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Seasonality in severity of depression: relationships to suicide and homicide occurrence.

Authors
Type
Published Article
Journal
Acta psychiatrica Scandinavica
Publication Date
Volume
88
Issue
3
Pages
156–161
Identifiers
PMID: 8249645
Source
Medline
License
Unknown

Abstract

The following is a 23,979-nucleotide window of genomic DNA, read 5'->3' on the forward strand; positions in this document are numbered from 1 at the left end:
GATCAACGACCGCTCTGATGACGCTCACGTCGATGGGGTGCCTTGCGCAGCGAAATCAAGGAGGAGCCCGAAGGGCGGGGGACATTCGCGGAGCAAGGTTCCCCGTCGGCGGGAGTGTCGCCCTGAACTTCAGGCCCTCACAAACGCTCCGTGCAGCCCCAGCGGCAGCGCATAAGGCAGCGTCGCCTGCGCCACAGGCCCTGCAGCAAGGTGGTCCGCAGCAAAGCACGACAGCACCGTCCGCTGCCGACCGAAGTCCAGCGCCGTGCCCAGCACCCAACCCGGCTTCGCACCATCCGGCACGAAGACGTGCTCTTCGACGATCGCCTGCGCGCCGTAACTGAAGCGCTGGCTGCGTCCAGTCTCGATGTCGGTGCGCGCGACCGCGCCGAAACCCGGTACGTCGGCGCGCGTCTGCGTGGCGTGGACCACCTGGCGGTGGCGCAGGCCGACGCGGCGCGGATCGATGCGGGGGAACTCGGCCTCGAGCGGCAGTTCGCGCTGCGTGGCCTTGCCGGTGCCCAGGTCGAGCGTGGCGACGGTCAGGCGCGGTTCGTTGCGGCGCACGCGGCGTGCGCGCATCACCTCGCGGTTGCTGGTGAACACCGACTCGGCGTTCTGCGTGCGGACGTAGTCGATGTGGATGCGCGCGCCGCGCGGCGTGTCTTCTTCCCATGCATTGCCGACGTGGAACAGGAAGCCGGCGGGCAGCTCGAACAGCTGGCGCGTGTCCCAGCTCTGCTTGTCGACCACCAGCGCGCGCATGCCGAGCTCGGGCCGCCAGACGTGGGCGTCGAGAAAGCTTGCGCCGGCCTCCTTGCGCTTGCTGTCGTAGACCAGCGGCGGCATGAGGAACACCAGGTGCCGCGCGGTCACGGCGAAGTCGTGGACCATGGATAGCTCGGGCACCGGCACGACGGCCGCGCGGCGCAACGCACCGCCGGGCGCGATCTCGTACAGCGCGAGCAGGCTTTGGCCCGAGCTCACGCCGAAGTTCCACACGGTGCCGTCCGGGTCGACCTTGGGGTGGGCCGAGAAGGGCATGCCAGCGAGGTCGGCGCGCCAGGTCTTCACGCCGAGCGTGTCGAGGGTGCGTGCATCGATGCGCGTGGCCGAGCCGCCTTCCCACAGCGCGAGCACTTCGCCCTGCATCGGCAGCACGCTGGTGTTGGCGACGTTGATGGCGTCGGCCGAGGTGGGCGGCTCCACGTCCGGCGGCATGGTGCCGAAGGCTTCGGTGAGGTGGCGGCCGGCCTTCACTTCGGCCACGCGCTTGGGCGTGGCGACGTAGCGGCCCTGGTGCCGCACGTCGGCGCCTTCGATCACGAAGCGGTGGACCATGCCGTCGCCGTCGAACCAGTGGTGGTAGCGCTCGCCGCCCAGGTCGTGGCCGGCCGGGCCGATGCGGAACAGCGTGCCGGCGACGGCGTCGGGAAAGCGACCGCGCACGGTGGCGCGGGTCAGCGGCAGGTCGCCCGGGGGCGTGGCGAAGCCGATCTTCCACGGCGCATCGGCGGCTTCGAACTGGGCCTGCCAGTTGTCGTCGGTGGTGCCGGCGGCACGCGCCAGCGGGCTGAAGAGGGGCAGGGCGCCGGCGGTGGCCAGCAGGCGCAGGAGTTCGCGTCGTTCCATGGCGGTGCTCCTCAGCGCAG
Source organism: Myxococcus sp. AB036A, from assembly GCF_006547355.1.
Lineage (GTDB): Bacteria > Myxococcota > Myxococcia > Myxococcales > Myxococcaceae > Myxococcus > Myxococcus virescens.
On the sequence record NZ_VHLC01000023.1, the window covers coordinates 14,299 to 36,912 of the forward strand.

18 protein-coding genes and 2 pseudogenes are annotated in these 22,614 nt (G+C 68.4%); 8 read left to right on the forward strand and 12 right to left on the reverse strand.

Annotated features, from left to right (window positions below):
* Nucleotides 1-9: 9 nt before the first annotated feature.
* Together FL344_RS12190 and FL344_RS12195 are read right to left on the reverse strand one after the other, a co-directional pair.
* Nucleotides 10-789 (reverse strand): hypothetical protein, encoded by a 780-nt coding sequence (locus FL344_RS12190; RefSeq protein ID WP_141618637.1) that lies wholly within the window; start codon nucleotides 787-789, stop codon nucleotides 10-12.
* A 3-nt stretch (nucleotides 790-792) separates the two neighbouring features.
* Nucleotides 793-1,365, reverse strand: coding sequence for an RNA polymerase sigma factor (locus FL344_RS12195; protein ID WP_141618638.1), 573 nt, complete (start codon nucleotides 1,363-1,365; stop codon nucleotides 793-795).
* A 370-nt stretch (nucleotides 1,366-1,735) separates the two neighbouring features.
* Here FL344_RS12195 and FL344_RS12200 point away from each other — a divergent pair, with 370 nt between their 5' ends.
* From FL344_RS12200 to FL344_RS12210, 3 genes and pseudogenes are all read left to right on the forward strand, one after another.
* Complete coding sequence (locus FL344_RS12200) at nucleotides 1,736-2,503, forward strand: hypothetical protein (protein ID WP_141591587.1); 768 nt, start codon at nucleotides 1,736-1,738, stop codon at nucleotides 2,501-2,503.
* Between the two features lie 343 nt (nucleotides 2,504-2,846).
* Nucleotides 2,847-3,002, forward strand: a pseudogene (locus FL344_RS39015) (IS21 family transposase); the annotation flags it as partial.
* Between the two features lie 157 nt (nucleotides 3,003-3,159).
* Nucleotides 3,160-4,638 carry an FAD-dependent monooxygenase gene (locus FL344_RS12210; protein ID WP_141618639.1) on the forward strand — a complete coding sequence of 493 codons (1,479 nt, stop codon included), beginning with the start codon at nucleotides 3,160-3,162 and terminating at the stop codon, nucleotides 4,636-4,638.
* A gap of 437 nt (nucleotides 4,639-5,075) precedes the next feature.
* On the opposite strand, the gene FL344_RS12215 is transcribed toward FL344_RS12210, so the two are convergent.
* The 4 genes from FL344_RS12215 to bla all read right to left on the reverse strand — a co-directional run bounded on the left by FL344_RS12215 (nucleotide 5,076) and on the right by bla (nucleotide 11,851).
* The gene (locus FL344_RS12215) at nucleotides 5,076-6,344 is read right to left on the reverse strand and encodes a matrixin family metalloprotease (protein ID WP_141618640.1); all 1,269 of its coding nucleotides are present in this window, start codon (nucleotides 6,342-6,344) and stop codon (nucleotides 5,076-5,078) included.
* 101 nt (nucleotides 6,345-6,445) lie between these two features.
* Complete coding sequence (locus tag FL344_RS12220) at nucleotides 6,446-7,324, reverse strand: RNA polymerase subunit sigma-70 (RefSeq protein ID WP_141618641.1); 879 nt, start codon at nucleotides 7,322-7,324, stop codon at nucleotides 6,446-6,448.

Some previous studies have reported seasonal or monthly variations in the occurrence of depressive syndromes. The present study was carried out in order to investigate seasonality in severity of depression. Toward this end, the authors measured the Zung Self-Rating Depression (ZD) and Anxiety (ZA) Scales scores in 104 consecutively admitted depressed patients between November 1983 and April 1985. The data were analyzed by means of spectral analysis of a single time series. Up to 47.9% of the variance in the weekly average of the ZD scores could be explained by two significant rhythms of 51 (circannual) and 7 weeks. Peaks in ZD scores were observed in April-May, with lows occurring in August-September. Up to 30.8% of the variance in the weekly average of ZA scores was explained by a circannual rhythm. Our results show that there is a true seasonality in the severity of illness of depressed subjects. There were significant correlations between the weekly average in severity of illness and the chronograms of suicide (positively) and homicide (negatively) occurrence in Belgium.

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